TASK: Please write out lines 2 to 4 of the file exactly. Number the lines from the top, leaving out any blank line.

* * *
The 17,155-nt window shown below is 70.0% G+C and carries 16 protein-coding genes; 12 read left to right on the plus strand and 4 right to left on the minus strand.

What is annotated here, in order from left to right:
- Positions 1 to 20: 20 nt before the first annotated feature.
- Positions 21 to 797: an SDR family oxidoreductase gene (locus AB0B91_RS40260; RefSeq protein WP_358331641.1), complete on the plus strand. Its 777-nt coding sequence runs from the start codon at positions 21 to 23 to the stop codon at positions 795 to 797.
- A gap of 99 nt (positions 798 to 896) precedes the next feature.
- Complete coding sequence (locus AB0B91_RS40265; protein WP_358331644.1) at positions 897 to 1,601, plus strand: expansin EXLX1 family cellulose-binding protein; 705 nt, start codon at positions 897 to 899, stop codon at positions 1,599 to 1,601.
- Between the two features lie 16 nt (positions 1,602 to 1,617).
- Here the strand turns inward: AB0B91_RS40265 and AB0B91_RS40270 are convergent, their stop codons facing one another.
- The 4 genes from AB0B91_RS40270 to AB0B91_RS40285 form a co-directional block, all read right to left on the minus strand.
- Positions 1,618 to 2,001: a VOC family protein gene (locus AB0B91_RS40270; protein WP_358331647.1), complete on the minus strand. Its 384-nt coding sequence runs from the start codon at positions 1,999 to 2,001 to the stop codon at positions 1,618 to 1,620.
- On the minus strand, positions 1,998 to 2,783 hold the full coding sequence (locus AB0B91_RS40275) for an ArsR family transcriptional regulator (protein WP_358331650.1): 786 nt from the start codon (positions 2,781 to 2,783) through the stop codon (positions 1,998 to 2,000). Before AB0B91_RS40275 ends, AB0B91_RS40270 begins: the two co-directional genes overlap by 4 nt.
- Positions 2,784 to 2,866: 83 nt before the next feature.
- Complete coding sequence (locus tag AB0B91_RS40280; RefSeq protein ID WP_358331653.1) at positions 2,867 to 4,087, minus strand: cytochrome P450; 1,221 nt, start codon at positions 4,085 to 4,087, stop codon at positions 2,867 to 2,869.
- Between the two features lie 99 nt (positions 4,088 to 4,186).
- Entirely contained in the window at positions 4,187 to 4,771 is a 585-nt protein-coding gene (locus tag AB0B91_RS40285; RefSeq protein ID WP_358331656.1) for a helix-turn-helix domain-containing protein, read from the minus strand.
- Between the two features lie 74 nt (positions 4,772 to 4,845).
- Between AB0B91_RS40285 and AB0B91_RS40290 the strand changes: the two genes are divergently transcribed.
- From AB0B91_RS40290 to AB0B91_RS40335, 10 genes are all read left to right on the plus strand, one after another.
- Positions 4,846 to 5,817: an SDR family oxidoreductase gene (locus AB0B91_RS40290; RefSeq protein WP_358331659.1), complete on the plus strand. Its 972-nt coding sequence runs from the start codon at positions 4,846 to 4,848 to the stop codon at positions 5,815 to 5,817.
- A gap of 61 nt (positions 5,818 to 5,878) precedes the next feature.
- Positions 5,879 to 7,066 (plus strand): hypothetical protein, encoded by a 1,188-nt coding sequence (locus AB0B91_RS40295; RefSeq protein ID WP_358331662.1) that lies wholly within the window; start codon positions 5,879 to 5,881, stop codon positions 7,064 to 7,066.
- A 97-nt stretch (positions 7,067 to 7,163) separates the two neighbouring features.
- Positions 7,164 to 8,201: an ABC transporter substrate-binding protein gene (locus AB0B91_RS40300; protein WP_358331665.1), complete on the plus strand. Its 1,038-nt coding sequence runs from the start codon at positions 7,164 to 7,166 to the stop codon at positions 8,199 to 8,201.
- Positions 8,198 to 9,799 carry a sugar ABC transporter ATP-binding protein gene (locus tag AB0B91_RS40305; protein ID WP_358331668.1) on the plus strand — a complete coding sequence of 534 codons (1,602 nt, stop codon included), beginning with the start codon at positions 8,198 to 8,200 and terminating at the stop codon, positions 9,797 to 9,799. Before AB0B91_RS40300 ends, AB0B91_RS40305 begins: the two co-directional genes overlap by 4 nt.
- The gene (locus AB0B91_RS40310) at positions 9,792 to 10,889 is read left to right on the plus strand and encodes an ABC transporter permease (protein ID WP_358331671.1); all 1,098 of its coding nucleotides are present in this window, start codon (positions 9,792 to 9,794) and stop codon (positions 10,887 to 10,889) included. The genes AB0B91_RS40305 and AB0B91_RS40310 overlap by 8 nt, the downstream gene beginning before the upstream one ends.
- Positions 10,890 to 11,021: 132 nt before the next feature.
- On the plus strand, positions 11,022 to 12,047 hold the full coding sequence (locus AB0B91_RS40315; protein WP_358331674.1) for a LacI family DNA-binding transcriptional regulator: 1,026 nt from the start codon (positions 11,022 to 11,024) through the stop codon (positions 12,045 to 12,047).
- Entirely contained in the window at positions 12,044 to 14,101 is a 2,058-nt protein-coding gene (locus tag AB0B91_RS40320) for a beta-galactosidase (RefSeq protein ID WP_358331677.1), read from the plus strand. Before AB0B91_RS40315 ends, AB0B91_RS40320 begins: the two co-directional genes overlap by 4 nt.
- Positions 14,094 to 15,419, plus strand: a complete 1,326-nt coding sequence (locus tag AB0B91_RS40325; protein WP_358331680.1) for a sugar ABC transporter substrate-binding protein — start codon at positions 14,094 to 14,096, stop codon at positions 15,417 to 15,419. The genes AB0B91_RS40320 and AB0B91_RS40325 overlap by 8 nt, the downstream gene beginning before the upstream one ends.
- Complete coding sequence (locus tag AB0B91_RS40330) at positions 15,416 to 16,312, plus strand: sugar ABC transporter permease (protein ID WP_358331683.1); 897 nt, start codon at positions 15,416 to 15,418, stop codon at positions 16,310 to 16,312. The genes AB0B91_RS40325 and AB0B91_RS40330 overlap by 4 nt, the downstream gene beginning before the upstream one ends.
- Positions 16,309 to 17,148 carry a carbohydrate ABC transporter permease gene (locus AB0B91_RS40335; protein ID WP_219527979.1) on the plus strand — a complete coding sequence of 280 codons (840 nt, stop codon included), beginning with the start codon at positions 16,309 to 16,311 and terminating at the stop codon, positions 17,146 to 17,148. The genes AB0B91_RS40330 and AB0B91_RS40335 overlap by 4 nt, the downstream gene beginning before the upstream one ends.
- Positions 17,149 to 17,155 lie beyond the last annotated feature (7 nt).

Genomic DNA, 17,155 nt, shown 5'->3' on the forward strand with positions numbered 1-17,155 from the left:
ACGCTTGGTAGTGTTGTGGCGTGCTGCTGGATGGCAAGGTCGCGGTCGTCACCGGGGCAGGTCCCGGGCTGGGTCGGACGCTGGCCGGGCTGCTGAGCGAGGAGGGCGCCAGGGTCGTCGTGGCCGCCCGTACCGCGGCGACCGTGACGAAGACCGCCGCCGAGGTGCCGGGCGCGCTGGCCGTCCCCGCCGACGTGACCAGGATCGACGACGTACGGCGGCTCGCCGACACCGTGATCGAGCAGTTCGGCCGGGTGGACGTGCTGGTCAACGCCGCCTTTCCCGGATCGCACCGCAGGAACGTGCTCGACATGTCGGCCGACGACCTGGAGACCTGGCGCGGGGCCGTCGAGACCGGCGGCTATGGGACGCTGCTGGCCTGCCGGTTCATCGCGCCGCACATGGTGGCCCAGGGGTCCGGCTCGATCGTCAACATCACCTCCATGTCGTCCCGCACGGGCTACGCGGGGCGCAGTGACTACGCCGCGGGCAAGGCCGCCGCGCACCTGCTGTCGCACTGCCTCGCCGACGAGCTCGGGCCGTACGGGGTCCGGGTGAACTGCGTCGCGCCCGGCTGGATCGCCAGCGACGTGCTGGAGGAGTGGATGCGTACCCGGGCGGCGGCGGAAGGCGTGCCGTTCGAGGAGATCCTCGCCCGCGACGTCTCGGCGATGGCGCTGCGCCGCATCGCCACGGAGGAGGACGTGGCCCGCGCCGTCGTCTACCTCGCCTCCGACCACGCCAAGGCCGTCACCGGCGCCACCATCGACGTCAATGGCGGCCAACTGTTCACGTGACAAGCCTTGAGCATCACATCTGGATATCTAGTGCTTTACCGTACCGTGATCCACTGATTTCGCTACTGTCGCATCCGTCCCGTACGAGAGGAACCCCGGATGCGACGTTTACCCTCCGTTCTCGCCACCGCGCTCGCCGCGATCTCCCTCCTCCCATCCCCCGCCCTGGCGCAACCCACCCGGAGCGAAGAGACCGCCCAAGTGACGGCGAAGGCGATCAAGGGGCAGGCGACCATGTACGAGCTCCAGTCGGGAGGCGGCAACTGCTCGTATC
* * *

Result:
What is annotated here, in order from left to right:
- Positions 1 to 20: 20 nt before the first annotated feature.
- Positions 21 to 797: an SDR family oxidoreductase gene (locus AB0B91_RS40260; RefSeq protein WP_358331641.1), complete on the plus strand. Its 777-nt coding sequence runs from the start codon at positions 21 to 23 to the stop codon at positions 795 to 797.